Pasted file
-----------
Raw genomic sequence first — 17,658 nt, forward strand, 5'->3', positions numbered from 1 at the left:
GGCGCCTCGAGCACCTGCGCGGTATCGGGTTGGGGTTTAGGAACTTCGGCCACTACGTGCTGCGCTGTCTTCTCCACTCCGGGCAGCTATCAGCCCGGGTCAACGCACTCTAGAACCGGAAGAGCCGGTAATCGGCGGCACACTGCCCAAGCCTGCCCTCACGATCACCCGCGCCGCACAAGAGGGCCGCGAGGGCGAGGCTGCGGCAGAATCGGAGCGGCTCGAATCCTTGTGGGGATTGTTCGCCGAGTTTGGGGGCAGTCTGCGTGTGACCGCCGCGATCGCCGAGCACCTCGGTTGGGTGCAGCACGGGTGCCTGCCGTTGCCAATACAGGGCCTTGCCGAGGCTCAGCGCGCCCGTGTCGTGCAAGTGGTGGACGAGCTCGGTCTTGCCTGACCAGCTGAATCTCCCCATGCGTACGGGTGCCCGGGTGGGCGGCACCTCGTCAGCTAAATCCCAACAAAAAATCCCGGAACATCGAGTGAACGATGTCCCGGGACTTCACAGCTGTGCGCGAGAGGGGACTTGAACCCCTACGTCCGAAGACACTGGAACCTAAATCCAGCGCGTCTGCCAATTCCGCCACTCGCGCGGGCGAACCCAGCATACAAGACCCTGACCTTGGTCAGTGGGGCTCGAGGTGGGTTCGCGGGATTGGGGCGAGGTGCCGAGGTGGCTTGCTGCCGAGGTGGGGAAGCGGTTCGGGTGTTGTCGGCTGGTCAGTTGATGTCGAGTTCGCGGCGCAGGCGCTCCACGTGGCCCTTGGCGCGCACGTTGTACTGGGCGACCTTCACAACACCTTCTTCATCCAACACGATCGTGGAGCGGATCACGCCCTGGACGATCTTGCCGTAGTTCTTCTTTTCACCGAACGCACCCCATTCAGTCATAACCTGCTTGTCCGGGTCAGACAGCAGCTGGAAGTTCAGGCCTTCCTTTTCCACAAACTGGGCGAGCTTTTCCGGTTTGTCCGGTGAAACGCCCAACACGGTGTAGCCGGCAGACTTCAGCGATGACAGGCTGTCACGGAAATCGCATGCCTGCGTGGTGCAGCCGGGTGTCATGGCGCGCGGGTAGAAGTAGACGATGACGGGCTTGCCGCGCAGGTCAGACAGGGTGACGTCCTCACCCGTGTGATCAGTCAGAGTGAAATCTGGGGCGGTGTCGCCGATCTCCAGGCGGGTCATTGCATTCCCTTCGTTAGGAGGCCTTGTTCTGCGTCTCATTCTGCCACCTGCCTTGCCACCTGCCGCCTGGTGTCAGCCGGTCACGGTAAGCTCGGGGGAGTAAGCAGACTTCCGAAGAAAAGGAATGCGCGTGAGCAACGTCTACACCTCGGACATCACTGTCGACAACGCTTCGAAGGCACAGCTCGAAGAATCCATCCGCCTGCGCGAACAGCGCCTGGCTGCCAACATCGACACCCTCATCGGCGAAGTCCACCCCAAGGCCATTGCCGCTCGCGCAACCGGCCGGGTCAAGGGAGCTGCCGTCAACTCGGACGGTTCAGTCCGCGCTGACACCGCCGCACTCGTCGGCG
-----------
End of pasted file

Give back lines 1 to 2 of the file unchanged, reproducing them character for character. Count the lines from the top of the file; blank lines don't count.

Raw genomic sequence first — 17,658 nt, forward strand, 5'->3', positions numbered from 1 at the left:
GGCGCCTCGAGCACCTGCGCGGTATCGGGTTGGGGTTTAGGAACTTCGGCCACTACGTGCTGCGCTGTCTTCTCCACTCCGGGCAGCTATCAGCCCGGGTCAACGCACTCTAGAACCGGAAGAGCCGGTAATCGGCGGCACACTGCCCAAGCCTGCCCTCACGATCACCCGCGCCGCACAAGAGGGCCGCGAGGGCGAGGCTGCGGCAGAATCGGAGCGGCTCGAATCCTTGTGGGGATTGTTCGCCGAGTTTGGGGGCAGTCTGCGTGTGACCGCCGCGATCGCCGAGCACCTCGGTTGGGTGCAGCACGGGTGCCTGCCGTTGCCAATACAGGGCCTTGCCGAGGCTCAGCGCGCCCGTGTCGTGCAAGTGGTGGACGAGCTCGGTCTTGCCTGACCAGCTGAATCTCCCCATGCGTACGGGTGCCCGGGTGGGCGGCACCTCGTCAGCTAAATCCCAACAAAAAATCCCGGAACATCGAGTGAACGATGTCCCGGGACTTCACAGCTGTGCGCGAGAGGGGACTTGAACCCCTACGTCCGAAGACACTGGAACCTAAATCCAGCGCGTCTGCCAATTCCGCCACTCGCGCGGGCGAACCCAGCATACAAGACCCTGACCTTGGTCAGTGGGGCTCGAGGTGGGTTCGCGGGATTGGGGCGAGGTGCCGAGGTGGCTTGCTGCCGAGGTGGGGAAGCGGTTCGGGTGTTGTCGGCTGGTCAGTTGATGTCGAGTTCGCGGCGCAGGCGCTCCACGTGGCCCTTGGCGCGCACGTTGTACTGGGCGACCTTCACAACACCTTCTTCATCCAACACGATCGTGGAGCGGATCACGCCCTGGACGATCTTGCCGTAGTTCTTCTTTTCACCGAACGCACCCCATTCAGTCATAACCTGCTTGTCCGGGTCAGACAGCAGCTGGAAGTTCAGGCCTTCCTTTTCCACAAACTGGGCGAGCTTTTCCGGTTTGTCCGGTGAAACGCCCAACACGGTGTAGCCGGCAGACTTCAGCGATGACAGGCTGTCACGGAAATCGCATGCCTGCGTGGTGCAGCCGGGTGTCATGGCGCGCGGGTAGAAGTAGACGATGACGGGCTTGCCGCGCAGGTCAGACAGGGTGACGTCCTCACCCGTGTGATCAGTCAGAGTGAAATCTGGGGCGGTGTCGCCGATCTCCAGGCGGGTCATTGCATTCCCTTCGTTAGGAGGCCTTGTTCTGCGTCTCATTCTGCCACCTGCCTTGCCACCTGCCGCCTGGTGTCAGCCGGTCACGGTAAGCTCGGGGGAGTAAGCAGACTTCCGAAGAAAAGGAATGCGCGTGAGCAACGTCTACACCTCGGACATCACTGTCGACAACGCTTCGAAGGCACAGCTCGAAGAATCCATCCGCCTGCGCGAACAGCGCCTGGCTGCCAACATCGACACCCTCATCGGCGAAGTCCACCCCAAGGCCATTGCCGCTCGCGCAACCGGCCGGGTCAAGGGAGCTGCCGTCAACTCGGACGGTTCAGTCCGCGCTGACACCGCCGCACTCGTCGGCG